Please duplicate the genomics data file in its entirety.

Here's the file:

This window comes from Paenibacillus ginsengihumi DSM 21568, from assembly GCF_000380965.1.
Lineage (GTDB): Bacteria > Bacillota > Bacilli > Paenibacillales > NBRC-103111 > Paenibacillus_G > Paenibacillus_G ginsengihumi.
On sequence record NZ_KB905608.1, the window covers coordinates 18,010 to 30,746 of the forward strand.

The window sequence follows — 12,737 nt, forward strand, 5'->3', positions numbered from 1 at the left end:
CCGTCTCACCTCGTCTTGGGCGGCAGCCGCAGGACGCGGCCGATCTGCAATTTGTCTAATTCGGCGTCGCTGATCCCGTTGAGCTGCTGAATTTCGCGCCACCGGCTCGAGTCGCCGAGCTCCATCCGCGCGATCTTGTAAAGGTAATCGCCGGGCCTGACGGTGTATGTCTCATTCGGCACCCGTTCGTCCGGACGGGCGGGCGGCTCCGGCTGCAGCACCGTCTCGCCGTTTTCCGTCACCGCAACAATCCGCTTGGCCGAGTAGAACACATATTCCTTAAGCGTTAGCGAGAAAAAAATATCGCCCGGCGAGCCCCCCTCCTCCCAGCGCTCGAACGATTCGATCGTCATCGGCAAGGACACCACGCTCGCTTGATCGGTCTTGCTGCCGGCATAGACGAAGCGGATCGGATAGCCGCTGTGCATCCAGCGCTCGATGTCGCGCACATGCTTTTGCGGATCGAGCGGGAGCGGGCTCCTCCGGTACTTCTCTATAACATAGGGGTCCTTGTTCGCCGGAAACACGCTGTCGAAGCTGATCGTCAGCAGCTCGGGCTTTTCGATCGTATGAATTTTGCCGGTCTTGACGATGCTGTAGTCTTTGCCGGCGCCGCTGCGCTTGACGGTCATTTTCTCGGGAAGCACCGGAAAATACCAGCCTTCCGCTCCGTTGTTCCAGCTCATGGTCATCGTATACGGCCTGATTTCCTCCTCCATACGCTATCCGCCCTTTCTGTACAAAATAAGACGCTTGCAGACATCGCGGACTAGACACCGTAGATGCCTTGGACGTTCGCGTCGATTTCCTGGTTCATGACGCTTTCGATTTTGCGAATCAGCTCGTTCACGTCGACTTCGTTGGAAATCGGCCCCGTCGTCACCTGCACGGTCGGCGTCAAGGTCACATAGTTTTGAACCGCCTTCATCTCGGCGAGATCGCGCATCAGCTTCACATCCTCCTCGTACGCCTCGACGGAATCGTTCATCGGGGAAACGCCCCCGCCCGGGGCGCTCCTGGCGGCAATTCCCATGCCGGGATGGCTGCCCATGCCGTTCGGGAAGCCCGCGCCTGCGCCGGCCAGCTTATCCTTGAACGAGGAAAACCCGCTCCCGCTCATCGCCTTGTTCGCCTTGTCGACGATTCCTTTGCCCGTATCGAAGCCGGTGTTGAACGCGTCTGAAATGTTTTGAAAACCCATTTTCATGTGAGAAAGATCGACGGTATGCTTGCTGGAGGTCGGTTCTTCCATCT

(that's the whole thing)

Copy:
This window comes from Paenibacillus ginsengihumi DSM 21568, from assembly GCF_000380965.1.
Lineage (GTDB): Bacteria > Bacillota > Bacilli > Paenibacillales > NBRC-103111 > Paenibacillus_G > Paenibacillus_G ginsengihumi.
On sequence record NZ_KB905608.1, the window covers coordinates 18,010 to 30,746 of the forward strand.

The window sequence follows — 12,737 nt, forward strand, 5'->3', positions numbered from 1 at the left end:
CCGTCTCACCTCGTCTTGGGCGGCAGCCGCAGGACGCGGCCGATCTGCAATTTGTCTAATTCGGCGTCGCTGATCCCGTTGAGCTGCTGAATTTCGCGCCACCGGCTCGAGTCGCCGAGCTCCATCCGCGCGATCTTGTAAAGGTAATCGCCGGGCCTGACGGTGTATGTCTCATTCGGCACCCGTTCGTCCGGACGGGCGGGCGGCTCCGGCTGCAGCACCGTCTCGCCGTTTTCCGTCACCGCAACAATCCGCTTGGCCGAGTAGAACACATATTCCTTAAGCGTTAGCGAGAAAAAAATATCGCCCGGCGAGCCCCCCTCCTCCCAGCGCTCGAACGATTCGATCGTCATCGGCAAGGACACCACGCTCGCTTGATCGGTCTTGCTGCCGGCATAGACGAAGCGGATCGGATAGCCGCTGTGCATCCAGCGCTCGATGTCGCGCACATGCTTTTGCGGATCGAGCGGGAGCGGGCTCCTCCGGTACTTCTCTATAACATAGGGGTCCTTGTTCGCCGGAAACACGCTGTCGAAGCTGATCGTCAGCAGCTCGGGCTTTTCGATCGTATGAATTTTGCCGGTCTTGACGATGCTGTAGTCTTTGCCGGCGCCGCTGCGCTTGACGGTCATTTTCTCGGGAAGCACCGGAAAATACCAGCCTTCCGCTCCGTTGTTCCAGCTCATGGTCATCGTATACGGCCTGATTTCCTCCTCCATACGCTATCCGCCCTTTCTGTACAAAATAAGACGCTTGCAGACATCGCGGACTAGACACCGTAGATGCCTTGGACGTTCGCGTCGATTTCCTGGTTCATGACGCTTTCGATTTTGCGAATCAGCTCGTTCACGTCGACTTCGTTGGAAATCGGCCCCGTCGTCACCTGCACGGTCGGCGTCAAGGTCACATAGTTTTGAACCGCCTTCATCTCGGCGAGATCGCGCATCAGCTTCACATCCTCCTCGTACGCCTCGACGGAATCGTTCATCGGGGAAACGCCCCCGCCCGGGGCGCTCCTGGCGGCAATTCCCATGCCGGGATGGCTGCCCATGCCGTTCGGGAAGCCCGCGCCTGCGCCGGCCAGCTTATCCTTGAACGAGGAAAACCCGCTCCCGCTCATCGCCTTGTTCGCCTTGTCGACGATTCCTTTGCCCGTATCGAAGCCGGTGTTGAACGCGTCTGAAATGTTTTGAAAACCCATTTTCATGTGAGAAAGATCGACGGTATGCTTGCTGGAGGTCGGTTCTTCCATCT